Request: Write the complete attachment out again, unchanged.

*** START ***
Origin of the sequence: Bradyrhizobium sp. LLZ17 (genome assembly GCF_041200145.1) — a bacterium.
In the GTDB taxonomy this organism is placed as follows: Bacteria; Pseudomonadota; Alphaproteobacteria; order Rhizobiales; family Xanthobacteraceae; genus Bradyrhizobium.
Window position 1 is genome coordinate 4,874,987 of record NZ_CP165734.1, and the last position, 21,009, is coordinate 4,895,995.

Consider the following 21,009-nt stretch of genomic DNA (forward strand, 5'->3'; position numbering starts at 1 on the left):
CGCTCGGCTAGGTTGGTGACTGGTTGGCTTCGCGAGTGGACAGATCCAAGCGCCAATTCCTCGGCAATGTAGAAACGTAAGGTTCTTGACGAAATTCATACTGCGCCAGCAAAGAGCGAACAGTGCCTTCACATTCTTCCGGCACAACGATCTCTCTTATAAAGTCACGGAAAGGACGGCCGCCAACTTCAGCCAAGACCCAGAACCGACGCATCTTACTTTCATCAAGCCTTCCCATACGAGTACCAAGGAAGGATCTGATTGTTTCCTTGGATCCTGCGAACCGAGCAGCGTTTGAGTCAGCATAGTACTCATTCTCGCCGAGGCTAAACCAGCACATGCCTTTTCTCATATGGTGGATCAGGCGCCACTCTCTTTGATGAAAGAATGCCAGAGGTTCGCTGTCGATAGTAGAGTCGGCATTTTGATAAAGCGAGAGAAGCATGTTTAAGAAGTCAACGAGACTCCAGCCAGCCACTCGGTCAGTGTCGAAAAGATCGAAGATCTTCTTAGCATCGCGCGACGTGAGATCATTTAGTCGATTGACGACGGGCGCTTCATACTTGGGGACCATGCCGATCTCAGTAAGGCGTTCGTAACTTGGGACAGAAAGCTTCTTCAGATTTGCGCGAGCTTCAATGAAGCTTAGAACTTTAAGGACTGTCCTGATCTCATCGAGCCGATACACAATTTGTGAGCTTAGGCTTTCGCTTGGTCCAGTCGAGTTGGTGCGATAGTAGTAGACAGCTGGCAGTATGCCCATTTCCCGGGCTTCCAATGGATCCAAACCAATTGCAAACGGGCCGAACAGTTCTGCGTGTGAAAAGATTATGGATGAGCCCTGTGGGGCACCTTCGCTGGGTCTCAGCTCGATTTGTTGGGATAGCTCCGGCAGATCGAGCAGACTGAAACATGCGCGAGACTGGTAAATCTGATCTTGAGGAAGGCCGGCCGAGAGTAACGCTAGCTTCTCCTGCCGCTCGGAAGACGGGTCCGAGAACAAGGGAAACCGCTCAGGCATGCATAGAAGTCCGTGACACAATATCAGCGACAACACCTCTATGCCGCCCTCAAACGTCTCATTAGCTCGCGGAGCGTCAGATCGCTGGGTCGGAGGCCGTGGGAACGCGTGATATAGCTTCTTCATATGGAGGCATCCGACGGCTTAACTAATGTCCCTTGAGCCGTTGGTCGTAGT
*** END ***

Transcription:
Origin of the sequence: Bradyrhizobium sp. LLZ17 (genome assembly GCF_041200145.1) — a bacterium.
In the GTDB taxonomy this organism is placed as follows: Bacteria; Pseudomonadota; Alphaproteobacteria; order Rhizobiales; family Xanthobacteraceae; genus Bradyrhizobium.
Window position 1 is genome coordinate 4,874,987 of record NZ_CP165734.1, and the last position, 21,009, is coordinate 4,895,995.

Consider the following 21,009-nt stretch of genomic DNA (forward strand, 5'->3'; position numbering starts at 1 on the left):
CGCTCGGCTAGGTTGGTGACTGGTTGGCTTCGCGAGTGGACAGATCCAAGCGCCAATTCCTCGGCAATGTAGAAACGTAAGGTTCTTGACGAAATTCATACTGCGCCAGCAAAGAGCGAACAGTGCCTTCACATTCTTCCGGCACAACGATCTCTCTTATAAAGTCACGGAAAGGACGGCCGCCAACTTCAGCCAAGACCCAGAACCGACGCATCTTACTTTCATCAAGCCTTCCCATACGAGTACCAAGGAAGGATCTGATTGTTTCCTTGGATCCTGCGAACCGAGCAGCGTTTGAGTCAGCATAGTACTCATTCTCGCCGAGGCTAAACCAGCACATGCCTTTTCTCATATGGTGGATCAGGCGCCACTCTCTTTGATGAAAGAATGCCAGAGGTTCGCTGTCGATAGTAGAGTCGGCATTTTGATAAAGCGAGAGAAGCATGTTTAAGAAGTCAACGAGACTCCAGCCAGCCACTCGGTCAGTGTCGAAAAGATCGAAGATCTTCTTAGCATCGCGCGACGTGAGATCATTTAGTCGATTGACGACGGGCGCTTCATACTTGGGGACCATGCCGATCTCAGTAAGGCGTTCGTAACTTGGGACAGAAAGCTTCTTCAGATTTGCGCGAGCTTCAATGAAGCTTAGAACTTTAAGGACTGTCCTGATCTCATCGAGCCGATACACAATTTGTGAGCTTAGGCTTTCGCTTGGTCCAGTCGAGTTGGTGCGATAGTAGTAGACAGCTGGCAGTATGCCCATTTCCCGGGCTTCCAATGGATCCAAACCAATTGCAAACGGGCCGAACAGTTCTGCGTGTGAAAAGATTATGGATGAGCCCTGTGGGGCACCTTCGCTGGGTCTCAGCTCGATTTGTTGGGATAGCTCCGGCAGATCGAGCAGACTGAAACATGCGCGAGACTGGTAAATCTGATCTTGAGGAAGGCCGGCCGAGAGTAACGCTAGCTTCTCCTGCCGCTCGGAAGACGGGTCCGAGAACAAGGGAAACCGCTCAGGCATGCATAGAAGTCCGTGACACAATATCAGCGACAACACCTCTATGCCGCCCTCAAACGTCTCATTAGCTCGCGGAGCGTCAGATCGCTGGGTCGGAGGCCGTGGGAACGCGTGATATAGCTTCTTCATATGGAGGCATCCGACGGCTTAACTAATGTCCCTTGAGCCGTTGGTCGTAGT